Symptoms of Alcohol Poisoning

Many people consume alcohol every day, although a surprising number of individuals in the US consume too much. According to the Centers for Disease Control, there are approximately 2,200 alcohol poisoning deaths per year, which is around six per day. Because not many people understand the limits of alcohol tolerance in the body, alcohol poisoning can occur rapidly, without much warning.

Alcohol poisoning occurs when a person consumes too much alcohol, which floods the bloodstream and begins to affect areas of the brain that control vital physical functions like breathing, heart rate, and temperature. Depressed or uneven breathing, cool body temperature, and seizures are all potential symptoms of alcohol poisoning.

While alcohol poisoning can occur if a person accidentally consumes ethanol through a household product or other form, for the most part, alcohol poisoning happens when a person drinks too many alcoholic beverages in too short a time. The liver can process one serving of alcohol per hour, with one serving being:

  • 12 ounces of beer
  • 5 ounces of wine
  • 8 ounces of malt liquor
  • 1.5 ounces of distilled spirits, like whiskey, tequila, gin, rum, or vodka
Yound-beautiful-woman-in-depre-82877243Binge drinking is a major cause of alcohol poisoning and related death in the US. The definition of binge drinking is four or more drinks in a two-hour period for women, and five or more drinks in the same time period for men. Although binge drinking is primarily associated with college students, the CDC found that the demographic group who suffered from alcohol poisoning most often was middle-aged adults. People between the ages of 35 and 64 suffered from alcohol poisoning more often than young adults. This could be in part due to changes in body chemistry as people age, the number of prescription medications that could interact with alcohol, and also changes in drug preferences in the two demographics. White, middle-aged men were the most likely to die from alcohol poisoning, compared to other groups.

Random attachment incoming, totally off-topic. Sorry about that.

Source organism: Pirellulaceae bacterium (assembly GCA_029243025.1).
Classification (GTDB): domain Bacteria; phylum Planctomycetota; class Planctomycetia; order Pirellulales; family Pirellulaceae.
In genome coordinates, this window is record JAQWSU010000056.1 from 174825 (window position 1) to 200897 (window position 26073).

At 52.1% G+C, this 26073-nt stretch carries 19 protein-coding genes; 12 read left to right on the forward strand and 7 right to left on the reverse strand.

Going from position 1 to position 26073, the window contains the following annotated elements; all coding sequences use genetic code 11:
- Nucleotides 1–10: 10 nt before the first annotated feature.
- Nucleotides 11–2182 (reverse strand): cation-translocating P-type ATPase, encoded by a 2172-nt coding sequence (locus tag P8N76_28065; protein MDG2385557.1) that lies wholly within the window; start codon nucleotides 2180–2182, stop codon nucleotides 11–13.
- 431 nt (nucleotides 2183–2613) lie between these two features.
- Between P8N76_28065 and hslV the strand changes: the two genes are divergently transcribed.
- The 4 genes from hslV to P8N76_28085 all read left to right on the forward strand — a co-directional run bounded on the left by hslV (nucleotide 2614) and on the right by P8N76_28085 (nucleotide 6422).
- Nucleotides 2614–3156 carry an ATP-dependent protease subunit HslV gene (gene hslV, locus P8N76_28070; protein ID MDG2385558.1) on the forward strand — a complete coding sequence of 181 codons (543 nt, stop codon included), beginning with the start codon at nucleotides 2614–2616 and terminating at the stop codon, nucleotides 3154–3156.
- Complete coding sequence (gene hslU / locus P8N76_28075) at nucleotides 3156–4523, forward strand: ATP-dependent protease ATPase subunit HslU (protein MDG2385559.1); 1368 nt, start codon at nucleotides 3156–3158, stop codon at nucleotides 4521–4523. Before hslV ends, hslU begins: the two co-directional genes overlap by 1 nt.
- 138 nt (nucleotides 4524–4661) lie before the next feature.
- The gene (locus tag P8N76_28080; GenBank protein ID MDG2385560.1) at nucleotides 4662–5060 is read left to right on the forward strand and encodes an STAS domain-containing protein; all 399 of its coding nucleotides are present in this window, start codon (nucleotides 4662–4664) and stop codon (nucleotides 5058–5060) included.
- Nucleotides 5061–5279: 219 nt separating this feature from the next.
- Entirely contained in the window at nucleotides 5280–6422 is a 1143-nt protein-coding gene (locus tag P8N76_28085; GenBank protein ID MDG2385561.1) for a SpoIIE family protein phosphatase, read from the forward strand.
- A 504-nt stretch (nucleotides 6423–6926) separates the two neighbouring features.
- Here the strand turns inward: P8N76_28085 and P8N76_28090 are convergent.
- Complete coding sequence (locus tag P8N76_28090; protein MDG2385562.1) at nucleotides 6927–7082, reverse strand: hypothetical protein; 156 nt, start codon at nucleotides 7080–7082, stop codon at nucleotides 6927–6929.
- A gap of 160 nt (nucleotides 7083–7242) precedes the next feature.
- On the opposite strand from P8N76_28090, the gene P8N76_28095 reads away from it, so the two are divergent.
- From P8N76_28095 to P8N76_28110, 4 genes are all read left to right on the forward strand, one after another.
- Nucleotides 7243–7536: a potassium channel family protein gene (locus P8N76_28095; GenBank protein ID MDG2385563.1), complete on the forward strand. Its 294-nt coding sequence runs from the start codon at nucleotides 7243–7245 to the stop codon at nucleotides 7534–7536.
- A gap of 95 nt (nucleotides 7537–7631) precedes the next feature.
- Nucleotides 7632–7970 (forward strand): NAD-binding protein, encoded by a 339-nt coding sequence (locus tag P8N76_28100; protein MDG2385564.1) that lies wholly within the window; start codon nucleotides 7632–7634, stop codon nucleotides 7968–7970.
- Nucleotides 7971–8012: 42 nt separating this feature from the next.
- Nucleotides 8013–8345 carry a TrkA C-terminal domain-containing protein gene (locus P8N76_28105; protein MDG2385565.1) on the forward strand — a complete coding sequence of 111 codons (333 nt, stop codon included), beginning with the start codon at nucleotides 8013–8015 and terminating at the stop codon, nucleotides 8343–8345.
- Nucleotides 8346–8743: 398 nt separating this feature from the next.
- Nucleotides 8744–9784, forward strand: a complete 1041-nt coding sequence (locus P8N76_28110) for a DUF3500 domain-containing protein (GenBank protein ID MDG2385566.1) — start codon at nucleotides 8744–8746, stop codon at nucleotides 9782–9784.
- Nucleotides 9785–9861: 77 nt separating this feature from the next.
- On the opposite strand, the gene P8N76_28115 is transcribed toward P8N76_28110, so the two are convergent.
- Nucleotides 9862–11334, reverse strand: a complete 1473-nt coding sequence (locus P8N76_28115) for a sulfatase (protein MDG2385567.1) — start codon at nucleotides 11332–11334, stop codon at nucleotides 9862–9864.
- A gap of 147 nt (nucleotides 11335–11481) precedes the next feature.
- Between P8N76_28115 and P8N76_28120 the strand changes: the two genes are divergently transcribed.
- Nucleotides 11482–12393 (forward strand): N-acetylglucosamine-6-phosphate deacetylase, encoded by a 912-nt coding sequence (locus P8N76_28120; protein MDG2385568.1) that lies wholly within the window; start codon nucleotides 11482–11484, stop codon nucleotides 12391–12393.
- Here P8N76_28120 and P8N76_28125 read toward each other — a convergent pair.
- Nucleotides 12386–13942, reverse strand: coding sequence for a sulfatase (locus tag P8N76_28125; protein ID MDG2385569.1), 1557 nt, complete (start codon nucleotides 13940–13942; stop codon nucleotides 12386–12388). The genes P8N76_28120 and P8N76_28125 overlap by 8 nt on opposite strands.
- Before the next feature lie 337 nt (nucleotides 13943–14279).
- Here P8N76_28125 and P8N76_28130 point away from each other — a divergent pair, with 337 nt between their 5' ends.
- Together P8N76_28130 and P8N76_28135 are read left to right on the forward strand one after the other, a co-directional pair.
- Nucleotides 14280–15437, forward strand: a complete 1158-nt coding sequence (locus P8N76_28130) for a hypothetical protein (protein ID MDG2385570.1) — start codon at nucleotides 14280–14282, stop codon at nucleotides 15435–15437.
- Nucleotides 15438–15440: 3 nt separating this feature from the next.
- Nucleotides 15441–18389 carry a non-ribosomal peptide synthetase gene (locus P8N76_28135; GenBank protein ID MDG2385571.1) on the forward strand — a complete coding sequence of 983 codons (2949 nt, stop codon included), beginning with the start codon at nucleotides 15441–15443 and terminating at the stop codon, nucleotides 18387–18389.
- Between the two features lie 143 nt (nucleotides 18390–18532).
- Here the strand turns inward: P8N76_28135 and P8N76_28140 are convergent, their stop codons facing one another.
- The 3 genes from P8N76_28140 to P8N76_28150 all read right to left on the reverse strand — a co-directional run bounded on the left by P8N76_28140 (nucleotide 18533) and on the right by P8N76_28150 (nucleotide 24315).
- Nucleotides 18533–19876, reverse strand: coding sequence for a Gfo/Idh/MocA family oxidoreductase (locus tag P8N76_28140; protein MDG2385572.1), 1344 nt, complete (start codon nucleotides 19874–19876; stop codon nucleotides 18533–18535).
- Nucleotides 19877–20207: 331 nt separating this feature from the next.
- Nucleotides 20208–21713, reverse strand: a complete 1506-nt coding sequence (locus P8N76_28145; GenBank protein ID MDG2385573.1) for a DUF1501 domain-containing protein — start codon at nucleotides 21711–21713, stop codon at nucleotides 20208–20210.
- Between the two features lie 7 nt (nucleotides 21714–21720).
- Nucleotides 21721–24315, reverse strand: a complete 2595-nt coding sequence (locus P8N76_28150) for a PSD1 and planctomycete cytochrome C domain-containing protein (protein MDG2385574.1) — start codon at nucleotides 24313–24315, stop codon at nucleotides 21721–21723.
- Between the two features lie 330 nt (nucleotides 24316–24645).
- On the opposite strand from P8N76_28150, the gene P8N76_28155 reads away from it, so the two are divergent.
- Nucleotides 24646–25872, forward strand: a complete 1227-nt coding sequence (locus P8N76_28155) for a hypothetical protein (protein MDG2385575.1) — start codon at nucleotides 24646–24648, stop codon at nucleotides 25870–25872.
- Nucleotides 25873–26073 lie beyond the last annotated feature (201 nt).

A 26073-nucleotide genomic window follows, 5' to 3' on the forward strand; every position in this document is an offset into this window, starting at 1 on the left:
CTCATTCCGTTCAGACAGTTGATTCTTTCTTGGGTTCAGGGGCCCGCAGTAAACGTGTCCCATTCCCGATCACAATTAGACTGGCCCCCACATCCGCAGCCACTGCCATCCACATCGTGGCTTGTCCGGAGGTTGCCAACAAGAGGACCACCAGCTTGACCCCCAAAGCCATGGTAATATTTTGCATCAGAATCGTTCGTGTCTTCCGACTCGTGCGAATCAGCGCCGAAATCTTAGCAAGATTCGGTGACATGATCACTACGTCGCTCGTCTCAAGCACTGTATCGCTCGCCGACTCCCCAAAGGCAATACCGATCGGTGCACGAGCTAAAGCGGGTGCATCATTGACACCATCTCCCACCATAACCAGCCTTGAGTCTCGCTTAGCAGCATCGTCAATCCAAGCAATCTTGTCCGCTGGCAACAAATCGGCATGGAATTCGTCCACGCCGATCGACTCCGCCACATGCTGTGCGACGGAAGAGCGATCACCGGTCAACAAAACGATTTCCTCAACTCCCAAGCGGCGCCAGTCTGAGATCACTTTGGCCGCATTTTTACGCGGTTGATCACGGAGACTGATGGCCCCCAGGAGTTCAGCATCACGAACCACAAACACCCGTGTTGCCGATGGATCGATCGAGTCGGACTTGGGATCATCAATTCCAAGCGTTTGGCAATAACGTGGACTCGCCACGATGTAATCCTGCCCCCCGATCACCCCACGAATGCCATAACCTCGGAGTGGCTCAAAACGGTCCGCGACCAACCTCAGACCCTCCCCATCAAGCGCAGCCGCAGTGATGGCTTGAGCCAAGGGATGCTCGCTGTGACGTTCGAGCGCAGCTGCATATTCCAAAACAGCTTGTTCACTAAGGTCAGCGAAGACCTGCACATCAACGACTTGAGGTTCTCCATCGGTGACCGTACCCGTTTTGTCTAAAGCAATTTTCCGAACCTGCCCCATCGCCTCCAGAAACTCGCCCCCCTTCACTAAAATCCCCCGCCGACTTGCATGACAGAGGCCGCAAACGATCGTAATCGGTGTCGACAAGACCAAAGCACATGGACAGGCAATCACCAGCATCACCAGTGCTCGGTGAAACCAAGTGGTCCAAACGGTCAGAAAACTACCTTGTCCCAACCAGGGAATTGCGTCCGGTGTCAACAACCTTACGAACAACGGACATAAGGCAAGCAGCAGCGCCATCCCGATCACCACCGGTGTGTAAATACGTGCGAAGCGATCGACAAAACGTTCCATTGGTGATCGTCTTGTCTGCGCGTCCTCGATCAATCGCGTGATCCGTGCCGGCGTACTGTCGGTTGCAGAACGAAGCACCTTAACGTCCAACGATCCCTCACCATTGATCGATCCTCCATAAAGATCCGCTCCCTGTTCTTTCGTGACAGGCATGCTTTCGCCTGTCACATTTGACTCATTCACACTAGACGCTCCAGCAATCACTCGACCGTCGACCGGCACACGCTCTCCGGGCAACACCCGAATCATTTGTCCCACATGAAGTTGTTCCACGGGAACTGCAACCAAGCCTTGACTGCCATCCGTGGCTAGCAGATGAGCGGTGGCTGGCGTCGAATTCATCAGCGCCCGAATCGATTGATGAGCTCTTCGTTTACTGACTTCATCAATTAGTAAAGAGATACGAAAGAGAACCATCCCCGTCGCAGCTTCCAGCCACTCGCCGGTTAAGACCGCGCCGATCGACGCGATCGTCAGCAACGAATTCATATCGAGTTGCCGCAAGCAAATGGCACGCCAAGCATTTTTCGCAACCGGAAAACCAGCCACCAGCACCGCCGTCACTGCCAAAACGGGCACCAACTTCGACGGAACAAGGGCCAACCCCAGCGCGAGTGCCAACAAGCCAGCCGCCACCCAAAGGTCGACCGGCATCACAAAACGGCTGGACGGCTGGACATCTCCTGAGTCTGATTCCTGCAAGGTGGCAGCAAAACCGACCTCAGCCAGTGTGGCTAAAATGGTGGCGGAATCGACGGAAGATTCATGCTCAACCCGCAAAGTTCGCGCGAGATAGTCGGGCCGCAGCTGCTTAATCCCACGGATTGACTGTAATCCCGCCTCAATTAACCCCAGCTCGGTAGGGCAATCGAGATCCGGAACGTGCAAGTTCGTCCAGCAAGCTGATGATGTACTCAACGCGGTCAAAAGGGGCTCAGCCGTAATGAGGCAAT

Statistically, 90 percent of binge drinkers who experienced alcohol poisoning were not dependent on alcohol dependent. However, alcohol use disorder is a factor in 30 percent of alcohol-related deaths, so it is still a risk factor.

The Effects of Alcohol Poisoning on the Body

Because the liver can only process one serving of alcohol per hour, if a person drinks two servings, there will be an extra unit in the person’s system, which takes extra time to process. Alcohol is typically consumed in liquid form as a drink, so it enters the bloodstream and goes to the brain via digestion in the stomach and intestines. This is one of the slower processes for consuming an intoxicating substance, which means that the number of drinks a person has consumed may not be completely in the bloodstream when the person begins to show symptoms of extreme alcohol intoxication or poisoning. The person could still be affected by continued digestion of alcohol, even if they are already suffering from alcohol poisoning.